Health insurance policy is designed in such a way that a healthy person has a negative expected value, and an ailing one has a positive expected value. Is this true or false?

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In probability theory, the expected value of a random variable is the weighted average of all possible values that the random variable can take on. Health insurance companies sell health insurance with an objective to make a profit. The expected value of the net amount paid out by the company in this case is positive for an ailing policy holder and negative for a healthy policy holder.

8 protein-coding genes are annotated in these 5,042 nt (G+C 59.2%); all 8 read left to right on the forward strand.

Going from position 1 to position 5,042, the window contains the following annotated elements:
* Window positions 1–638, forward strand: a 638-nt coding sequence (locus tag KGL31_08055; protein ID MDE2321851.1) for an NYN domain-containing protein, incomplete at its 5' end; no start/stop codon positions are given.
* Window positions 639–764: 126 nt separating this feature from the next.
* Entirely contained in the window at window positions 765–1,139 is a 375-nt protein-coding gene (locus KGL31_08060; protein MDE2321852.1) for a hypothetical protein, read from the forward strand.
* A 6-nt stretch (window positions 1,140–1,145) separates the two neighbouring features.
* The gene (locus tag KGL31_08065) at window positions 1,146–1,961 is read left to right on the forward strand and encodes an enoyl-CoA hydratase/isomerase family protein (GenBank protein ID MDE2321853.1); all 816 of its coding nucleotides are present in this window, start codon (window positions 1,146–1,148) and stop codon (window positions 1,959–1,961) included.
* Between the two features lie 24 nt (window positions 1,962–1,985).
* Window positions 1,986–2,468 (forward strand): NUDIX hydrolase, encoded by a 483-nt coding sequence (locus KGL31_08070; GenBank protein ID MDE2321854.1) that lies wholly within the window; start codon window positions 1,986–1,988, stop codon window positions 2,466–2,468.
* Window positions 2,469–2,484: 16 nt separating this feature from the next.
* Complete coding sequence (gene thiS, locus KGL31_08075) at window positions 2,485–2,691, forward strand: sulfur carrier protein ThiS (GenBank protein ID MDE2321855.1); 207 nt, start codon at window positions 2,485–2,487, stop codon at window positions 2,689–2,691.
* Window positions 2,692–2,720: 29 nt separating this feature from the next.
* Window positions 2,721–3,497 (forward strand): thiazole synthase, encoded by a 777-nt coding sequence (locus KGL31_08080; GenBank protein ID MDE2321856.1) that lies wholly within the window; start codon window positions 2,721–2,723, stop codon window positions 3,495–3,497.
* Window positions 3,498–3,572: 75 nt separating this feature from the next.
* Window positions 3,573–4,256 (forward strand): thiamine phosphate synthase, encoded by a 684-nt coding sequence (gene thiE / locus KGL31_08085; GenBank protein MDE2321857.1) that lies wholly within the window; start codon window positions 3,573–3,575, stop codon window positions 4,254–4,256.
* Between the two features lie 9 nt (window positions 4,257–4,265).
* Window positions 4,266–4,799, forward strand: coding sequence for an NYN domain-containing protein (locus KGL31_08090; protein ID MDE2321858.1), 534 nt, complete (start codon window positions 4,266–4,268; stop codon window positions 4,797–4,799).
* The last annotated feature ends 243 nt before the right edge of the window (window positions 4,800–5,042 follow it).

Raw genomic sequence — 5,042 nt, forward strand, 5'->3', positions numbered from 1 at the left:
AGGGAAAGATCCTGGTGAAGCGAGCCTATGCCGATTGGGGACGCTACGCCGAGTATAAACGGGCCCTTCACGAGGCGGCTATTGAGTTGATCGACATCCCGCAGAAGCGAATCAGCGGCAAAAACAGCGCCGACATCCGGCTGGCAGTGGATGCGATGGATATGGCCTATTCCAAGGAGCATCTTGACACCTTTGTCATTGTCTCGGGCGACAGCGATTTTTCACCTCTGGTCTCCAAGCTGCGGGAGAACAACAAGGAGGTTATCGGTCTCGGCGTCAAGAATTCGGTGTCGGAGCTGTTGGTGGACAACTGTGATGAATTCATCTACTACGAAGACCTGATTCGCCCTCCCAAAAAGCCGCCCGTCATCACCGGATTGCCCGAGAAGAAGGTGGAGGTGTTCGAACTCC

When the insurance policy is being designed the amount payable if the person falls ill and the premium that is to be paid to the insurance company is fixed such that the expected value of the net amount that the company has to pay if all policy holders are considered is negative.

As an illustration, if a health insurance is being sold to 100 people and there is a probability of 2% percent that any person falls ill and can claim $5000, the premium for the policy would have to be higher than (2*5000)/100 = $100. The expected value of what the company pays is positive for the 2% that fall ill but negative for the other 98%. Overall, the company would have to pay out $10000 but receives more than $10000 as premium. The difference is the company's profit.

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